Thirtieth Sunday in Ordinary Time - Fr. Pete Iorio
October 23, 2021 - 5:00 PM
October 24, 2021 - 8:30 AM

Audio Recording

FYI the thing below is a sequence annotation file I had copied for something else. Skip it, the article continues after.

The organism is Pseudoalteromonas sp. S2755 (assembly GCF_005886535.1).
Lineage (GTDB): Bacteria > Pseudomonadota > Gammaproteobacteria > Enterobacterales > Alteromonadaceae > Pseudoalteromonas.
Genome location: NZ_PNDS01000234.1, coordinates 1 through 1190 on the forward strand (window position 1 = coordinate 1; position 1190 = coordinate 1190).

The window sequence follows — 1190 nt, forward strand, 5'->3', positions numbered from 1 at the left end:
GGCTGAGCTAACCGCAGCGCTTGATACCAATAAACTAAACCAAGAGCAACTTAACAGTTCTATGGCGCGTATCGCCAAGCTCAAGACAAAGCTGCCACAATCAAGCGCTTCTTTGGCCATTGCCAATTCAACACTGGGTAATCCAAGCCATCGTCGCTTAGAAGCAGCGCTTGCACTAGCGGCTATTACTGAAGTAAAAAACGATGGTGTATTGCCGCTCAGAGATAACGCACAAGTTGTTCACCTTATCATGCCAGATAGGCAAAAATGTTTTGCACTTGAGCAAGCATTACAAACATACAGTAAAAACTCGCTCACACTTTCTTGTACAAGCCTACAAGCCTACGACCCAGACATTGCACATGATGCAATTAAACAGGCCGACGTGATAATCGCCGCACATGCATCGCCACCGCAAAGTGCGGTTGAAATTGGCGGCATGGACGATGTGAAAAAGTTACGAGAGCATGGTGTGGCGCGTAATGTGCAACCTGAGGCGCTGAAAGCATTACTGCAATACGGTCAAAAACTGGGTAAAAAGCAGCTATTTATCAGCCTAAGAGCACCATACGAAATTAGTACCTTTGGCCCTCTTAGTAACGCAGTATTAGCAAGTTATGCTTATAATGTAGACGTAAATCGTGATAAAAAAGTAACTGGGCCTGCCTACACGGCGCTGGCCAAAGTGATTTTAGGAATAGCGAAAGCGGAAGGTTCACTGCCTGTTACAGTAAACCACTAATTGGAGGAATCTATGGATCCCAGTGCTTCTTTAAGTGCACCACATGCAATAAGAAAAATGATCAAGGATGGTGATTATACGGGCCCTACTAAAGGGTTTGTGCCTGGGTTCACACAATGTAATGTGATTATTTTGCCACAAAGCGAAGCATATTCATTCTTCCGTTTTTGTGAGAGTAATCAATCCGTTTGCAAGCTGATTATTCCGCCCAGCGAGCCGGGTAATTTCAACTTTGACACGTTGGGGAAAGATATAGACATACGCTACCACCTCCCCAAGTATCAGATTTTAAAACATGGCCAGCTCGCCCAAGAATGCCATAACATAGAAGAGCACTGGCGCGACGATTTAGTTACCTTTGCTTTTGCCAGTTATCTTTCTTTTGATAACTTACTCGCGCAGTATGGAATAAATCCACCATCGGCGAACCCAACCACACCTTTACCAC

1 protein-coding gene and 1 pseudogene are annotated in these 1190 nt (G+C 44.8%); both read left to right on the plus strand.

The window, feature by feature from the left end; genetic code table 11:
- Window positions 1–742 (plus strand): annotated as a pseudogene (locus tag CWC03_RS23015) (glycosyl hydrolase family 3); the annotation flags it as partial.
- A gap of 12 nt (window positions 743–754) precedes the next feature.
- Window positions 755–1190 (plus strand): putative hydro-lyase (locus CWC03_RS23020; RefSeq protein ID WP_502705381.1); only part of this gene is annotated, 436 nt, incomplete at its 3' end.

In relation to today’s gospel I would like to share this true story of being healed of spiritual blindness. It is the story of Terry Anderson who was the chief Middle East correspondent of the Associated Press. He was kidnapped in 1985 and was held hostage in Lebanon for nearly 7 years. Terry was psychologically abused, and also beaten and tortured by his captors. Chained to a bed or to the wall and stripped to his underwear, Anderson was kept blindfolded so as not to be able to recognize his whereabouts or subsequently reveal the identities of his guards. Deprived of physical sight and freedom, Anderson spent those years engaged in a spiritual odyssey marked by an ever-deepening insight. Blindfolded in darkness, he discovered the inner light of grace that enabled him to look once again in Faith at God, to see himself in stark truthfulness and humility, and even to look upon his captors with a sense of understanding. His probing spiritual perception led Anderson to seek reconciliation with and healing forgiveness from God. Through the ministry of Father Lawrence Jenco, a fellow hostage, Anderson rediscovered his Faith. The following is from Anderson’s book Den of Lions: Where is faith found? Not in a book or in a church, not often or for everyone. In childish times, it’s easier; a child believes just what it’s told. But children grow and soon begin to see too much that doesn’t match the simple tales, and not enough of what’s behind their parents’ words. There is no God, the cynics say; we made Him up out of our need and fear of death. And happily, they offer up their test-tube proofs. A mystery, the priests all say, and point to saints that prove their faith in acts of love and sacrifice. But what of us who are not saints, only common human sinners? And what of those who in their need and pain cry out to God and go on suffering? I do not know — I wish I did. Sometimes I feel all the world’s pain. I only say that once in my own need I felt a light and warm and loving touch that eased my soul and banished doubt and let me go on to the end. It is not proof — there can be none. Faith’s what you find when you are alone and find you’re not (Den of Lions, Memoirs of Seven Years, Crown Publishers, Inc., New York: 1993).